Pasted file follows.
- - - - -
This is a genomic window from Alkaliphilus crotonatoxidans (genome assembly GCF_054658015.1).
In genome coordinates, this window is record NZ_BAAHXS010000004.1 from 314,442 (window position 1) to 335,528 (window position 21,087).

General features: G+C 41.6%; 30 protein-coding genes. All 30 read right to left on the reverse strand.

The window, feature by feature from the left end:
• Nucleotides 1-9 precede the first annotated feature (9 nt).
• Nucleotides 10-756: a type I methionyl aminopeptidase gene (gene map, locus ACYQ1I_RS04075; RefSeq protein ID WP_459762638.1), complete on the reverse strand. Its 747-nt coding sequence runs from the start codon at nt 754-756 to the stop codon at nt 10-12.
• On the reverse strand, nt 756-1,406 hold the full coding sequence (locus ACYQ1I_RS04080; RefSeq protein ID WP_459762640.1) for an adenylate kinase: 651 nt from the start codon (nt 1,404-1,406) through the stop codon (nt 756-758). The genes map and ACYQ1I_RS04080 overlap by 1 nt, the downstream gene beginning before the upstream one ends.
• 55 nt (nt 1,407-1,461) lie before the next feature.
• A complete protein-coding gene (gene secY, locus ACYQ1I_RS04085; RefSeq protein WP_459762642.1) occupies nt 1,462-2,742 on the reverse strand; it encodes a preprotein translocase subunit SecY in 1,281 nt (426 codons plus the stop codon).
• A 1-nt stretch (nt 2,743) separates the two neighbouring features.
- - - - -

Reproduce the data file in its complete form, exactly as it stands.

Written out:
This is a genomic window from Alkaliphilus crotonatoxidans (genome assembly GCF_054658015.1).
In genome coordinates, this window is record NZ_BAAHXS010000004.1 from 314,442 (window position 1) to 335,528 (window position 21,087).

General features: G+C 41.6%; 30 protein-coding genes. All 30 read right to left on the reverse strand.

The window, feature by feature from the left end:
• Nucleotides 1-9 precede the first annotated feature (9 nt).
• Nucleotides 10-756: a type I methionyl aminopeptidase gene (gene map, locus ACYQ1I_RS04075; RefSeq protein ID WP_459762638.1), complete on the reverse strand. Its 747-nt coding sequence runs from the start codon at nt 754-756 to the stop codon at nt 10-12.
• On the reverse strand, nt 756-1,406 hold the full coding sequence (locus ACYQ1I_RS04080; RefSeq protein ID WP_459762640.1) for an adenylate kinase: 651 nt from the start codon (nt 1,404-1,406) through the stop codon (nt 756-758). The genes map and ACYQ1I_RS04080 overlap by 1 nt, the downstream gene beginning before the upstream one ends.
• 55 nt (nt 1,407-1,461) lie before the next feature.
• A complete protein-coding gene (gene secY, locus ACYQ1I_RS04085; RefSeq protein WP_459762642.1) occupies nt 1,462-2,742 on the reverse strand; it encodes a preprotein translocase subunit SecY in 1,281 nt (426 codons plus the stop codon).
• A 1-nt stretch (nt 2,743) separates the two neighbouring features.